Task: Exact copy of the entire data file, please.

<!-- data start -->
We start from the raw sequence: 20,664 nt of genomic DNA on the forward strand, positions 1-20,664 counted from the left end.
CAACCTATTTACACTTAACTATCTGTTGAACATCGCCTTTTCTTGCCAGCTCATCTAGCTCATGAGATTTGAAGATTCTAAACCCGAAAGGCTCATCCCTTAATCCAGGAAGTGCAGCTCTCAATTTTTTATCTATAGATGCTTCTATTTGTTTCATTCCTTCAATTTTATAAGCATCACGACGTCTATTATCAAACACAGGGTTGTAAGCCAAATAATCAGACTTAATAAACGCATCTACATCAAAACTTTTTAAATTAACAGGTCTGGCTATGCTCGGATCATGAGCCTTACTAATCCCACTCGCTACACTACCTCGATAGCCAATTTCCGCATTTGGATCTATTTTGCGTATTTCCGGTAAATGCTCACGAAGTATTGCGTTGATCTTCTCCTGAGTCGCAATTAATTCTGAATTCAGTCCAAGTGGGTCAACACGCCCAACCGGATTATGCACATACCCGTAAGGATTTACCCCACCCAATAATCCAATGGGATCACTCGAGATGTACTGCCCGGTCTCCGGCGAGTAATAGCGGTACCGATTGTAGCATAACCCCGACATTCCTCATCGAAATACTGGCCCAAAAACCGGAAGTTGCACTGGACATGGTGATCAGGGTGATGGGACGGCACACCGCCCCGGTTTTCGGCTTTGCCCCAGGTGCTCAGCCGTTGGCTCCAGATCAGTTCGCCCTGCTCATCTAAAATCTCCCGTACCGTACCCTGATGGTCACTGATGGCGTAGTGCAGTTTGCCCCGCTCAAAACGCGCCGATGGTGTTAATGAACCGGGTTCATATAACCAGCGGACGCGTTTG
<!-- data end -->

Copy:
We start from the raw sequence: 20,664 nt of genomic DNA on the forward strand, positions 1-20,664 counted from the left end.
CAACCTATTTACACTTAACTATCTGTTGAACATCGCCTTTTCTTGCCAGCTCATCTAGCTCATGAGATTTGAAGATTCTAAACCCGAAAGGCTCATCCCTTAATCCAGGAAGTGCAGCTCTCAATTTTTTATCTATAGATGCTTCTATTTGTTTCATTCCTTCAATTTTATAAGCATCACGACGTCTATTATCAAACACAGGGTTGTAAGCCAAATAATCAGACTTAATAAACGCATCTACATCAAAACTTTTTAAATTAACAGGTCTGGCTATGCTCGGATCATGAGCCTTACTAATCCCACTCGCTACACTACCTCGATAGCCAATTTCCGCATTTGGATCTATTTTGCGTATTTCCGGTAAATGCTCACGAAGTATTGCGTTGATCTTCTCCTGAGTCGCAATTAATTCTGAATTCAGTCCAAGTGGGTCAACACGCCCAACCGGATTATGCACATACCCGTAAGGATTTACCCCACCCAATAATCCAATGGGATCACTCGAGATGTACTGCCCGGTCTCCGGCGAGTAATAGCGGTACCGATTGTAGCATAACCCCGACATTCCTCATCGAAATACTGGCCCAAAAACCGGAAGTTGCACTGGACATGGTGATCAGGGTGATGGGACGGCACACCGCCCCGGTTTTCGGCTTTGCCCCAGGTGCTCAGCCGTTGGCTCCAGATCAGTTCGCCCTGCTCATCTAAAATCTCCCGTACCGTACCCTGATGGTCACTGATGGCGTAGTGCAGTTTGCCCCGCTCAAAACGCGCCGATGGTGTTAATGAACCGGGTTCATATAACCAGCGGACGCGTTTG